Monday, February 6, 2012

Little Women on Love and Ambition

As the girls and I continue listening to Little Women (17 cd's!), I'm (not surprisingly) relating more to Marmee than I did before my own mothering days.  We certainly share many of the same hopes for our children.

Here is Mrs. March responding to her two oldest about some hurtful gossip they've overheard:
   "I want my daughters to be beautiful, accomplished, and good; to be admired, loved, and respected; to have a happy youth, to be well and wisely married, and to lead useful, pleasant lives, with as little care and sorrow to try them as God sees fit to send.  To be loved and chosen by a good man is the best and sweetest thing which can happen to a woman; and I sincerely hope my girls may know this beautiful experience.  It is natural to think of it, Meg; right to hope and wait for it, and wise to prepare for it; so that, when the happy time comes, you may feel ready for the duties and worthy of the joy.  My dear girls, I am ambitious for you, but not to have you make a dash in the world,--marry rich men merely because they are rich, or have splendid houses, which are not homes because love is wanting.  Money is a needful and precious thing,--and, when well used, a noble thing,--but I never want you to think it is the first or only prize to strive for.  I'd rather see you poor men's wives, if you were happy, beloved, contented, than queens on thrones, without self-respect and peace."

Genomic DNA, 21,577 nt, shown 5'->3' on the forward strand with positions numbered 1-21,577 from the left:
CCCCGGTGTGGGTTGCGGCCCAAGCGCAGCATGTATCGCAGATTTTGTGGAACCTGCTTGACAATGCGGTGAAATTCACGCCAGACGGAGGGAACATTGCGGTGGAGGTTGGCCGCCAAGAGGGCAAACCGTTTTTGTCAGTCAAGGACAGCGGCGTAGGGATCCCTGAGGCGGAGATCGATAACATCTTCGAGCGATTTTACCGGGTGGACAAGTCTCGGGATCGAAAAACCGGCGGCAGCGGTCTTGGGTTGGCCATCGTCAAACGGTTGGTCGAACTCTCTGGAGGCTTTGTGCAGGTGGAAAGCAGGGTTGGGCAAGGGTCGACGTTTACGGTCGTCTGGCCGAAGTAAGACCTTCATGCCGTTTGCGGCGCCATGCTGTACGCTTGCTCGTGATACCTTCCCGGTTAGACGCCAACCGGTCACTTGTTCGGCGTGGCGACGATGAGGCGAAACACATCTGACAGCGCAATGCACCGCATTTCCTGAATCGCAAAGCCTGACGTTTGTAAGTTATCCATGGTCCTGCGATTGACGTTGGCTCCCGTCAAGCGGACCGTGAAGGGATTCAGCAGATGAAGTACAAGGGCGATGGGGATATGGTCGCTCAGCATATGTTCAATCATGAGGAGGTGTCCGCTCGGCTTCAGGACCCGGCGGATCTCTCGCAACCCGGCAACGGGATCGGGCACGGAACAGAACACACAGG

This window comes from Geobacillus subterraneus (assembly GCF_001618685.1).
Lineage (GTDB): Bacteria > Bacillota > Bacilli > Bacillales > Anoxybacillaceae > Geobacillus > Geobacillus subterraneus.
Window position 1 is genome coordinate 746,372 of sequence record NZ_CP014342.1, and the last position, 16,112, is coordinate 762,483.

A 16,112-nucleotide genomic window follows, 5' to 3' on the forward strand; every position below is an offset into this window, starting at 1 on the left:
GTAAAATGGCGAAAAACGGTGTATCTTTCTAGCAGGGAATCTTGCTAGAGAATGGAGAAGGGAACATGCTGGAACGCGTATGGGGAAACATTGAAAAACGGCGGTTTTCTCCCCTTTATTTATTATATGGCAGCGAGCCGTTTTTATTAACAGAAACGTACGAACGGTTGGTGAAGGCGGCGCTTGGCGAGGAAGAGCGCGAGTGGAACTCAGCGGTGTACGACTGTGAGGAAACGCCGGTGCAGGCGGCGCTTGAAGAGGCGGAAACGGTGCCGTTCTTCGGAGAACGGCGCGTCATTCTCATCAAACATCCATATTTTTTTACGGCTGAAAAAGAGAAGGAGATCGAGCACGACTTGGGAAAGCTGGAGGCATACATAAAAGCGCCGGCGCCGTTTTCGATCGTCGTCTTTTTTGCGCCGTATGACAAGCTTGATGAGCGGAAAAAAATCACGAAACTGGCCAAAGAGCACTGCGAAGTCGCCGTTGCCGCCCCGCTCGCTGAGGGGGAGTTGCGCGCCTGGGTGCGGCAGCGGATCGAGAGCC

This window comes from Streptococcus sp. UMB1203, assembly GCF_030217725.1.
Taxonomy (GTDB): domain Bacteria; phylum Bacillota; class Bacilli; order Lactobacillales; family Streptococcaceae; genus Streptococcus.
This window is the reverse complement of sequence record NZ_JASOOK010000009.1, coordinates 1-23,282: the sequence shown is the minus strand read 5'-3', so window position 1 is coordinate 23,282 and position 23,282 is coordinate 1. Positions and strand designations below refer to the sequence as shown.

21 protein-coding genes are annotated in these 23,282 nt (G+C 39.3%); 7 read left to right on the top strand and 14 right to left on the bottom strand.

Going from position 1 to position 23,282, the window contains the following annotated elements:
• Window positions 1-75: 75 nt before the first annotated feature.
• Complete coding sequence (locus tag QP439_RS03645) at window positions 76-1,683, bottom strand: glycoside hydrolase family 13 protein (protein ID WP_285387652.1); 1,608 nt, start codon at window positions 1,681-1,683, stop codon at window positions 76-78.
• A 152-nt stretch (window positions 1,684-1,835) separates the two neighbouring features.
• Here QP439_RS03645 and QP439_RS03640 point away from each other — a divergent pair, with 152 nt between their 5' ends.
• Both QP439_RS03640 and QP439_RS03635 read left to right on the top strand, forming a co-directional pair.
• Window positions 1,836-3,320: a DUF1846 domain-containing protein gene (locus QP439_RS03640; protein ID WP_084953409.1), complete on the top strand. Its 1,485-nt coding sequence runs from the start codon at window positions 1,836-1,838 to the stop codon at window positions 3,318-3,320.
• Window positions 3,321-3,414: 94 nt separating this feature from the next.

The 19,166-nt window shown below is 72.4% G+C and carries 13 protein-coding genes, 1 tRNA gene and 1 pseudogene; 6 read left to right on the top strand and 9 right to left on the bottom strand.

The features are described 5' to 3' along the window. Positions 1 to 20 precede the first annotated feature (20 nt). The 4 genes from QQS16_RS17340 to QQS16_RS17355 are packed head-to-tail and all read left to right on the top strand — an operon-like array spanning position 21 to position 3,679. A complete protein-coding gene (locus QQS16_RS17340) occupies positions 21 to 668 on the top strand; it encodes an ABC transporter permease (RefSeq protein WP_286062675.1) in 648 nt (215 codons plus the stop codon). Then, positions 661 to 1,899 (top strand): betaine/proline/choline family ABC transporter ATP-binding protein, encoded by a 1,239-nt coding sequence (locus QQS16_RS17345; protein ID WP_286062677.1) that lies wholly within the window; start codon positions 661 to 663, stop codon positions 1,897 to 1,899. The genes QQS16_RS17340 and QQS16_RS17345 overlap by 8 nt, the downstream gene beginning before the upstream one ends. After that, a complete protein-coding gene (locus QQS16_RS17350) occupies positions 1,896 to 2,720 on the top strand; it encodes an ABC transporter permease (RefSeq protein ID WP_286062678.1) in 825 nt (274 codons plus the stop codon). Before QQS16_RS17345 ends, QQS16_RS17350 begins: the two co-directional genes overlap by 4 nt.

And later, speaking about whether she'd rather have her daughter marry a rich man:
   "Money is a good and useful thing, Jo; and I hope my girls will never feel the need of it too bitterly, nor be tempted by too much.  I should like to know that John was firmly established in some good business, which gave him an income large enough to keep free from debt and make Meg comfortable.  I'm not ambitious for a splendid fortune, a fashionable position, or a great name for my girls.  If rank and money come with love and virtue, also, I should accept them gratefully, and enjoy your good fortune; but I know, by experience, how much genuine happiness can be had in a plain little house, where the daily bread is earned, and some privations give sweetness to the few pleasures.  I am content to see Meg begin humbly, for, if I am not mistaken, she will be rich in the possession of a good man's hart, and that is better than a fortune."

1 comment:

Jeannine said...

This is wonderful, Barbara~ thank you for sharing. I couldn't agree more with Marmee...such wisdom!